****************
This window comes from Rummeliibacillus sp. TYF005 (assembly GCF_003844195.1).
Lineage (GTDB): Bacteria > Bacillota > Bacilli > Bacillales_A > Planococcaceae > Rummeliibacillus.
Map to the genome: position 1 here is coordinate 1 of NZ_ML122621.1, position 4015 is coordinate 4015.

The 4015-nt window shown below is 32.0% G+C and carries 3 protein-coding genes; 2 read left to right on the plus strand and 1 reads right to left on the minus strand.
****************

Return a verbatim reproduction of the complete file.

This window comes from Rummeliibacillus sp. TYF005 (assembly GCF_003844195.1).
Lineage (GTDB): Bacteria > Bacillota > Bacilli > Bacillales_A > Planococcaceae > Rummeliibacillus.
Map to the genome: position 1 here is coordinate 1 of NZ_ML122621.1, position 4015 is coordinate 4015.

The 4015-nt window shown below is 32.0% G+C and carries 3 protein-coding genes; 2 read left to right on the plus strand and 1 reads right to left on the minus strand.